‘Margarita’ or ‘Margherita’: How to Spell ‘Margarita’ Correctly

By Shanea Patterson, updated on November 16, 2022

Should you ask someone if they want a ‘margarita’ or a ‘margherita’? It might be tricky if you’re not a native English speaker (and sometimes, even if you are). But we’ll cover that in this article and teach you how to use it in a sentence.

Don’t feel like skimming? Here’s the short answer:

The word ‘margarita’ is used when referring to the drink.

The word ‘margherita’ is used when referring to pizza.

Easily Confused Words: Margarita vs. Margherita

The words ‘margarita’ and ‘margherita’ are often used interchangeably in the English language, but that’s not the correct way to use the words because they mean different things.

Margarita or Margherita: How Do You Spell It? 

So, what’s the correct way to spell the word?

Well, both ways because these are two different words. They’re what we call homophones or homonyms in the English language.

Correct Spelling for Margarita

The correct way to spell the words is ‘margarita’ and ‘margherita.’ 

Understanding Homophones

Believe it or not, a lot of words in the English language sound the same but are spelled differently and mean different things. They're called homophones or homonyms.

Take a look at a few homophones in the English language and their meanings.

  • One (number)/won (past tense of win)
  • Berry (food)/Bury (cover from view)
  • Build (develop)/Billed (charged or invoiced)
  • Son (male offspring)/sun (the yellow thing in the sky)
  • None (not any; zero)/nun (a woman belonging to a religious order)
  • Bear (animal) /Bare (exposed)
  • Suite (luxury hotel room)/sweet (being, inducing, or marked by one of the five basic taste sensations that is usually pleasing to the taste and typically induced by sugars like sucrose or glucose)
  • Genes (a specific sequence of nucleotides in DNA or RNA)/jeans (pants made of denim)
  • Cruise (ship/to move)/crews (group of people associated together in a common activity or by common traits or interests)
  • Sea (great body of salt water that covers much of the earth)/see (to perceive by the eye)
  • Threw (past tense of throw, as in throw a ball)/through (used as a function word to indicate movement into at one side or point and out at another and especially the opposite side of)

As you can see, ‘margarita’ and ‘margherita’ fall into the homophone category.

Definition and Meaning

Now that we know that both of these words are technically correct let’s define both words.

The Merriam-Webster definition of ‘margarita’ is “a cocktail consisting of tequila, lime, or lemon juice, and an orange-flavored liqueur.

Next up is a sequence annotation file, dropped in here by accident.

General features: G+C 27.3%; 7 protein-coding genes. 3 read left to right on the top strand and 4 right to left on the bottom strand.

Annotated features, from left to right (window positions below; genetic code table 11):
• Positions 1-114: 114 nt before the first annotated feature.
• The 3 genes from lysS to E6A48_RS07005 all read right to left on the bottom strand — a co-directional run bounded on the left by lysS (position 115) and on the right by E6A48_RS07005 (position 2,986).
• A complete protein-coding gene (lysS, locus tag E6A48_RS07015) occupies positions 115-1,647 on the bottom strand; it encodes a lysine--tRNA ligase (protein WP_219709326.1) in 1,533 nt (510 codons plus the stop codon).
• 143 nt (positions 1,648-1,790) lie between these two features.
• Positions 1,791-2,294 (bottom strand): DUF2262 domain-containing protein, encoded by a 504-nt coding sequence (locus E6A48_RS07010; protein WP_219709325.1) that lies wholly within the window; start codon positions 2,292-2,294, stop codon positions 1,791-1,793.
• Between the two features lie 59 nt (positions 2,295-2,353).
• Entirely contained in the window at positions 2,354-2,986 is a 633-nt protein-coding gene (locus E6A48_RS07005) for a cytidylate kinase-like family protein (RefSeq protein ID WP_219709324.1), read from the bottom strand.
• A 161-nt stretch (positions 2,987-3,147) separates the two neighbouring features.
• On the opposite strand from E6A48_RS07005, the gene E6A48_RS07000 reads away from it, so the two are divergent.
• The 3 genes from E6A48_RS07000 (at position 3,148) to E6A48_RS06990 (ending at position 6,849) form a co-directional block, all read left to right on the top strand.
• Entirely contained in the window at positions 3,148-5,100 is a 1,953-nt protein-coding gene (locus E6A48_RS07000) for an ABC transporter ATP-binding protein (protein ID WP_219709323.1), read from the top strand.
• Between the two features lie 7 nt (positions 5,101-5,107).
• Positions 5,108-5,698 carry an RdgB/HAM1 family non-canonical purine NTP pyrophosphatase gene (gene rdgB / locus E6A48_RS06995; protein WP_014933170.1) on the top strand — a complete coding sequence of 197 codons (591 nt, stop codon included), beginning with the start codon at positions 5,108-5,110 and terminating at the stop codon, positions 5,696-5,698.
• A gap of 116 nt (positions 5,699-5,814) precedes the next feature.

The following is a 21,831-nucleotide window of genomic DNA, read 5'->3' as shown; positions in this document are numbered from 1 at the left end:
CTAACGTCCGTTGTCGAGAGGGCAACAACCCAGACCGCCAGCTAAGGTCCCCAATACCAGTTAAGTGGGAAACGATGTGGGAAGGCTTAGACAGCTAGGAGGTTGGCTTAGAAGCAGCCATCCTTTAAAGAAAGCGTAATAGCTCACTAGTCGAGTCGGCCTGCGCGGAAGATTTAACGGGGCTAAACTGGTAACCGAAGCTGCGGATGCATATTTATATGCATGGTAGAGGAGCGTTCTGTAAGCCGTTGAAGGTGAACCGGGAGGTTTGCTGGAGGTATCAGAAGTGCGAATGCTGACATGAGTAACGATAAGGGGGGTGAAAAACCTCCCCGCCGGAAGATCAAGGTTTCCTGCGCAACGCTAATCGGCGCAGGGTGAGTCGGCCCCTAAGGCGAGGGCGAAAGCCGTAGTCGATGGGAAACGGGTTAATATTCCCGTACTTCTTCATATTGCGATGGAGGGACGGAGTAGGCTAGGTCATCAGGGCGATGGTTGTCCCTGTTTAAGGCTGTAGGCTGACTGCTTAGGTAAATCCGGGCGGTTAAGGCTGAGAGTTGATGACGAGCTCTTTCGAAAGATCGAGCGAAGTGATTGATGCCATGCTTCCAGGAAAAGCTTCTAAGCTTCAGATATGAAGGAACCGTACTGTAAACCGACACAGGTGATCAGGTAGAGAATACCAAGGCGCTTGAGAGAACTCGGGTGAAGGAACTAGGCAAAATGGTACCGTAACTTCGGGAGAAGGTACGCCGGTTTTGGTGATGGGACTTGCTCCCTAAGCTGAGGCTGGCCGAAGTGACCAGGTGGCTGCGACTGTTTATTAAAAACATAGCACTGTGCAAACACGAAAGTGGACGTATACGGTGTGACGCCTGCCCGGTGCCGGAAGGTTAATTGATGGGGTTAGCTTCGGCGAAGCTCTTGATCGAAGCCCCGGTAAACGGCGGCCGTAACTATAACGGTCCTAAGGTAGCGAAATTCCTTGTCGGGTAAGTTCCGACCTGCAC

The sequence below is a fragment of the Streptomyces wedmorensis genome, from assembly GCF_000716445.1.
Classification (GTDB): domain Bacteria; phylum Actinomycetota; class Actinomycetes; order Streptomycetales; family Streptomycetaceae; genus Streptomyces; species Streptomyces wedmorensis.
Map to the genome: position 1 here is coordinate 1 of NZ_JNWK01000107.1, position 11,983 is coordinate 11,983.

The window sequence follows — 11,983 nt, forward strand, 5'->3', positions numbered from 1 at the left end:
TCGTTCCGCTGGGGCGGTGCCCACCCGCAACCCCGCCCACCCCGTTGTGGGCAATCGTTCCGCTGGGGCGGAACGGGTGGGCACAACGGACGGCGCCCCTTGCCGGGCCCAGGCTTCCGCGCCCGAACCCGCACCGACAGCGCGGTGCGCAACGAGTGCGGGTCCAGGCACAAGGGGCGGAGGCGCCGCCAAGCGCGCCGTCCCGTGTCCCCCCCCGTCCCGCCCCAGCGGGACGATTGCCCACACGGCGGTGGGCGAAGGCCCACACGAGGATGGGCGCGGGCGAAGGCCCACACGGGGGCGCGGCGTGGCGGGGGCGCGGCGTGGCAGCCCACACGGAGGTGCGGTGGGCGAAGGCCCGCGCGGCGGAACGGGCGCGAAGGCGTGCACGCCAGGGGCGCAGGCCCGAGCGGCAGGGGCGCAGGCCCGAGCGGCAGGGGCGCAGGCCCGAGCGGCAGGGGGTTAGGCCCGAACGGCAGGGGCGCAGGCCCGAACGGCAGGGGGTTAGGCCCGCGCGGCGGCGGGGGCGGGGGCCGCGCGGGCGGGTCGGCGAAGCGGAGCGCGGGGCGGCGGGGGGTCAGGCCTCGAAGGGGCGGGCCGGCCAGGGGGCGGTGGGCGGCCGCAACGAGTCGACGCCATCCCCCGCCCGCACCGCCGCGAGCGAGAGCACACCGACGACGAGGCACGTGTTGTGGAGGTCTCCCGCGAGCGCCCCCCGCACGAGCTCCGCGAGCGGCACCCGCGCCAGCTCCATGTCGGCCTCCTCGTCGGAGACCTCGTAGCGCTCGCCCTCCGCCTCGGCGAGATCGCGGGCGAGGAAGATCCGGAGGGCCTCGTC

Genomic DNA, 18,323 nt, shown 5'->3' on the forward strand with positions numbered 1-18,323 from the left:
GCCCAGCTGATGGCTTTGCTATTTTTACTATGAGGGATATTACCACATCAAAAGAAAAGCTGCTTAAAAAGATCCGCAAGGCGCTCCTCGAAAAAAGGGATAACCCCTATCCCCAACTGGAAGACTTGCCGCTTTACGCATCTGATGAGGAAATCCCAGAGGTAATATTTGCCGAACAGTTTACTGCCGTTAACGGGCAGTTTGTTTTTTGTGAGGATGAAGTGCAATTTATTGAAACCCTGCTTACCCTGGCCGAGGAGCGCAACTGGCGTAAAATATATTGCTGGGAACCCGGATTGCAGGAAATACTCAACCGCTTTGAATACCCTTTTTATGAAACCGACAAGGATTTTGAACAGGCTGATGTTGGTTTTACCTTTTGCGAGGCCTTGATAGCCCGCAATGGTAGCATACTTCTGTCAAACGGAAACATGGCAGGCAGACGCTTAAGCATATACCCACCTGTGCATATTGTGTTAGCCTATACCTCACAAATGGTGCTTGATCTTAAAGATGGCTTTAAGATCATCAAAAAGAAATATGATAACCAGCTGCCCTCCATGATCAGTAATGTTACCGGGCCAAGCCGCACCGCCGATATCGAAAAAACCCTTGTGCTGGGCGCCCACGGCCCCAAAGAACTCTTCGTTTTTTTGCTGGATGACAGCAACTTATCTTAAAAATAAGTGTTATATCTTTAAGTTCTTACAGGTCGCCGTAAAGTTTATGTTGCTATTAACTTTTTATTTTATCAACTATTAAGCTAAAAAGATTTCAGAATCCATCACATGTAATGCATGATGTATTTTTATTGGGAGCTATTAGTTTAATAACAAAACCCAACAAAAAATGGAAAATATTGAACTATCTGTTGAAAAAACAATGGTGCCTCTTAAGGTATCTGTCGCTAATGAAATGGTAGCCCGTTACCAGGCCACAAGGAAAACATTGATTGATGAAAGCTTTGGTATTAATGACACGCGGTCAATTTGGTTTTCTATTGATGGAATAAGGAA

The Cambridge definition of ‘margherita’ is “a pizza with tomatoes and cheese on top.”

The words can also be used as a woman’s name in some cultures.

A Brief History

The word ‘margarita’ originated in 1963 and comes from the Spanish form of Margaret. It used to mean “a Spanish wine” in English in the 1920s.

Margaret is a female name from the 1300s that comes from the Old French Margaret, which would be Marguerite. That stems from the late Latin name Margarita, which means “pearl.”

It’s also from the Greek margarites (lithos).

How to Use ‘Margarita’ and ‘Margherita’ in a Sentence Correctly 

Now that you know the definitions of both words let’s see some examples of how to use both words in a sentence correctly.

Here’s how you’d use ‘margarita’ in a sentence correctly:

  • Are you really drinking a margarita right now? It’s not even noon!
  • She has tons of photos on her Instagram holding a margarita.
  • I wanted to get a margarita after work, so I went to a bar with some co-workers last night.

Now, let’s see how you’d use ‘margherita’ in a sentence correctly:

  • As a restaurateur, I know the difference between cheese pizza and margherita pizza.
  • Which one do you want – the pepperoni or the margherita pizza?
  • My dad always makes margherita pizza in the summer.

Final Thoughts on ‘Margarita’ and ‘Margherita’

To recap, you’ve learned that both ‘margarita’ and ‘margherita’ are words used in the English language. However, they can’t be used interchangeably because they mean two totally different things.

Remember, you use ‘margarita’ when talking about the drink and ‘margherita’ when talking about pizza.

If you ever get stuck, you can always come back here and search through our library of articles dedicated to explaining confusing words and phrases in English.

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Written By:
Shanea Patterson
Shanea Patterson is a writer based in New York and loves writing for brands big and small. She has a master's degree in professional writing from New York University and a bachelor's degree in English from Mercy College.

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